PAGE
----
# How is light guided by a perfect mirror waveguide for angles not exactly at the guided mode angles?

Take the below image for example: Let's imagine the cladding is really just perfect mirrors, where all light energy is reflected back towards the core. I understand that modes arise by imposing the condition that round-trip (two bounces) light must accumulate 2π radians of shift.

However, clearly with perfect mirrors, the light will continue to reflect forever. In this case, what does the light look like? Do we tend to represent it as linear combinations of the modes?

Also, if the answer is "the light interferes with itself destructively", then where does the power go?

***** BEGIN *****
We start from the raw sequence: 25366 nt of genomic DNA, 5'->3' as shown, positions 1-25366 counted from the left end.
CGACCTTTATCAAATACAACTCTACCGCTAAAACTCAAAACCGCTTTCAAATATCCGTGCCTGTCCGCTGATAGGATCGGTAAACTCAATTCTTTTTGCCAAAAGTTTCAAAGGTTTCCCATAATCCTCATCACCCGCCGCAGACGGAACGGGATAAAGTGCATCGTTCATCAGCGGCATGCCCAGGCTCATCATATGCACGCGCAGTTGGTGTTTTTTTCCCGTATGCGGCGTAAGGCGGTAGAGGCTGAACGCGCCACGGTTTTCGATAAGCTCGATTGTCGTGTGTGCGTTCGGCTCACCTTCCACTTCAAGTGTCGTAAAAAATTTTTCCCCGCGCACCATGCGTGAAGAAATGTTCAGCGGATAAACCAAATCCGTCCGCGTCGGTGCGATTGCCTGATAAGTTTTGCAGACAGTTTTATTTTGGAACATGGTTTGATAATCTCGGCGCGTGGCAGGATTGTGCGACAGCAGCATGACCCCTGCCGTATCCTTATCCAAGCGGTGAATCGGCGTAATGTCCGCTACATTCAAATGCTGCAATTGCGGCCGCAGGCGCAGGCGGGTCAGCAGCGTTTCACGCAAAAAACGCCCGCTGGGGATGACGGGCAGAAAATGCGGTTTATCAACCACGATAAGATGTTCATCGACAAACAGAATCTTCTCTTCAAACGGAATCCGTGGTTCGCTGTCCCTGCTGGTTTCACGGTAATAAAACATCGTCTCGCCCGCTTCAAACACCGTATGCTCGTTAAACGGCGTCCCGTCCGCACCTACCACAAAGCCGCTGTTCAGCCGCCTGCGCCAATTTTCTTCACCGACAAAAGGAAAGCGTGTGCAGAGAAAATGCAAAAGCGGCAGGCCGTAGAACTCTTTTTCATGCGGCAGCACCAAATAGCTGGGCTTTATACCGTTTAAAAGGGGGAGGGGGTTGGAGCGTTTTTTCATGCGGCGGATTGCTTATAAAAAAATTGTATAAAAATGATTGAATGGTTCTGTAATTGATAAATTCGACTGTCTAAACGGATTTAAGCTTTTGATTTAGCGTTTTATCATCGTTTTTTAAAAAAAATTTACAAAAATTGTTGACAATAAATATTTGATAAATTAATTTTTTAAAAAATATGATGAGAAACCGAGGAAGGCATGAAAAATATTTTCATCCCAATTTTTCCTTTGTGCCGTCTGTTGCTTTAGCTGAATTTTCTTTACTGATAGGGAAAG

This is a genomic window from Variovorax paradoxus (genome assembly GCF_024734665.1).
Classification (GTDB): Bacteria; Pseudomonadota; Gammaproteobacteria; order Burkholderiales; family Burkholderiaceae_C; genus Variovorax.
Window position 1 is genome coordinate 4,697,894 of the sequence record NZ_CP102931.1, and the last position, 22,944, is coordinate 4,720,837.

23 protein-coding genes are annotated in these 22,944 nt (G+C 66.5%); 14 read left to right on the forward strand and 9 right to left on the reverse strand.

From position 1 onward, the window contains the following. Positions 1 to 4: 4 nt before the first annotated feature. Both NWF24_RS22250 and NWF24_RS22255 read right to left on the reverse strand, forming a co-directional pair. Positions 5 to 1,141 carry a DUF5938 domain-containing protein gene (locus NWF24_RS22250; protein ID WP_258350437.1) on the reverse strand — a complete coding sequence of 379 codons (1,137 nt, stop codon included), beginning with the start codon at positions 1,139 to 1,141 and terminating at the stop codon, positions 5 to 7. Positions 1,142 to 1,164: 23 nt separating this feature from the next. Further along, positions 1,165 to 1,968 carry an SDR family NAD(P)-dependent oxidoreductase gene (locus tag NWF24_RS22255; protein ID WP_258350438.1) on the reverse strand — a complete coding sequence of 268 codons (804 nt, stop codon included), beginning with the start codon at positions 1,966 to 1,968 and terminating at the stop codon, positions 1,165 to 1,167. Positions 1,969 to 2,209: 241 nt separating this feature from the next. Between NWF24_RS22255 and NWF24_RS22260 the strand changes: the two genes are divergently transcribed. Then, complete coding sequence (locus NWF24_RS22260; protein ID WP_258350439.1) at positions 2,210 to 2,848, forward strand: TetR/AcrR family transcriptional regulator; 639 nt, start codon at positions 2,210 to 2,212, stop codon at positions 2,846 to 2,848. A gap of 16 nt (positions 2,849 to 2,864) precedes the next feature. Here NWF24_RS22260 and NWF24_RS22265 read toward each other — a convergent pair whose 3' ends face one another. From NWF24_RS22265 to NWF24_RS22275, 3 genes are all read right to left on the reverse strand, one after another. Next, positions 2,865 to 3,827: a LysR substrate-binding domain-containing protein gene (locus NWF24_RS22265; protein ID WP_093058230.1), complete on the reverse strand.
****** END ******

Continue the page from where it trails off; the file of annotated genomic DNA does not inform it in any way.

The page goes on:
## 1 Answer

One of your assumptions is incorrect: there is no need to have any "round-trip" phase match. All the photons (or wavefronts) just keep reflecting off the mirror surface. The reflections will always contain a vector component in the longitudinal direction (parallel to the axis of the fiber), so all the light will end up at the far end of the fiber, ignoring reflection losses, absorption in the core, etc.

So, other than phase flips of $$\pi$$ upon every reflection, any "mode" that successfully enters the fiber will exit unchanged.